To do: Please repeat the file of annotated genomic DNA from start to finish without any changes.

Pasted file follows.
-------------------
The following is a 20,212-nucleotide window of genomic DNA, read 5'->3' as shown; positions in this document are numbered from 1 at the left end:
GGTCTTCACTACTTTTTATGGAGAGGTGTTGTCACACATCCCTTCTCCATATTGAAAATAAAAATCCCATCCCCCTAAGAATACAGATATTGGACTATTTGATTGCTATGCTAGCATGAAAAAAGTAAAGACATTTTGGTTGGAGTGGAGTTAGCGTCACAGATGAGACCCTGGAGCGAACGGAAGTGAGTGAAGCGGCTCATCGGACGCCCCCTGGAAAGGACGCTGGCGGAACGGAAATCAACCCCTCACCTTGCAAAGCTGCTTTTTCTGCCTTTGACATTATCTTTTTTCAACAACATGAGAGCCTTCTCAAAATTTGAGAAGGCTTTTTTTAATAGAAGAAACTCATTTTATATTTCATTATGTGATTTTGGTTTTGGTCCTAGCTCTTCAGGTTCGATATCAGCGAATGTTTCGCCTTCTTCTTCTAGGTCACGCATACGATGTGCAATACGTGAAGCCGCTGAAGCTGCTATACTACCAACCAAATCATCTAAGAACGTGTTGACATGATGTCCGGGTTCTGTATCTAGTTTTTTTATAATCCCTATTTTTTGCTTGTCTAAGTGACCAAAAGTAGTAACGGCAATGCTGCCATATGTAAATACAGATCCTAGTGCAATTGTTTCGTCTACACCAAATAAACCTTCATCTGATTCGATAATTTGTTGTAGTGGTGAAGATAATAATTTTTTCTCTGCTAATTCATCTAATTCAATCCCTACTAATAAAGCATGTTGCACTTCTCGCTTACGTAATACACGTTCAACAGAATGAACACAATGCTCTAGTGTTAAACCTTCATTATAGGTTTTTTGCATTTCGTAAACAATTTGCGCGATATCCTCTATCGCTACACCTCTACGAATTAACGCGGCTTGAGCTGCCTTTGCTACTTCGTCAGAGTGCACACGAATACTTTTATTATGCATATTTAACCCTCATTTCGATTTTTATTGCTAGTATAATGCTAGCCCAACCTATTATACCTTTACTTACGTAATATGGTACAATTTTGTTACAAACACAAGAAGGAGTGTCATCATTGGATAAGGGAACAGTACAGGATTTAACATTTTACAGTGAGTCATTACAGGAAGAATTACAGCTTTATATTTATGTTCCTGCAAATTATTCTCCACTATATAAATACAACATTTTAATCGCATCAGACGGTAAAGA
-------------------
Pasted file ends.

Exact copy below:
The following is a 20,212-nucleotide window of genomic DNA, read 5'->3' as shown; positions in this document are numbered from 1 at the left end:
GGTCTTCACTACTTTTTATGGAGAGGTGTTGTCACACATCCCTTCTCCATATTGAAAATAAAAATCCCATCCCCCTAAGAATACAGATATTGGACTATTTGATTGCTATGCTAGCATGAAAAAAGTAAAGACATTTTGGTTGGAGTGGAGTTAGCGTCACAGATGAGACCCTGGAGCGAACGGAAGTGAGTGAAGCGGCTCATCGGACGCCCCCTGGAAAGGACGCTGGCGGAACGGAAATCAACCCCTCACCTTGCAAAGCTGCTTTTTCTGCCTTTGACATTATCTTTTTTCAACAACATGAGAGCCTTCTCAAAATTTGAGAAGGCTTTTTTTAATAGAAGAAACTCATTTTATATTTCATTATGTGATTTTGGTTTTGGTCCTAGCTCTTCAGGTTCGATATCAGCGAATGTTTCGCCTTCTTCTTCTAGGTCACGCATACGATGTGCAATACGTGAAGCCGCTGAAGCTGCTATACTACCAACCAAATCATCTAAGAACGTGTTGACATGATGTCCGGGTTCTGTATCTAGTTTTTTTATAATCCCTATTTTTTGCTTGTCTAAGTGACCAAAAGTAGTAACGGCAATGCTGCCATATGTAAATACAGATCCTAGTGCAATTGTTTCGTCTACACCAAATAAACCTTCATCTGATTCGATAATTTGTTGTAGTGGTGAAGATAATAATTTTTTCTCTGCTAATTCATCTAATTCAATCCCTACTAATAAAGCATGTTGCACTTCTCGCTTACGTAATACACGTTCAACAGAATGAACACAATGCTCTAGTGTTAAACCTTCATTATAGGTTTTTTGCATTTCGTAAACAATTTGCGCGATATCCTCTATCGCTACACCTCTACGAATTAACGCGGCTTGAGCTGCCTTTGCTACTTCGTCAGAGTGCACACGAATACTTTTATTATGCATATTTAACCCTCATTTCGATTTTTATTGCTAGTATAATGCTAGCCCAACCTATTATACCTTTACTTACGTAATATGGTACAATTTTGTTACAAACACAAGAAGGAGTGTCATCATTGGATAAGGGAACAGTACAGGATTTAACATTTTACAGTGAGTCATTACAGGAAGAATTACAGCTTTATATTTATGTTCCTGCAAATTATTCTCCACTATATAAATACAACATTTTAATCGCATCAGACGGTAAAGA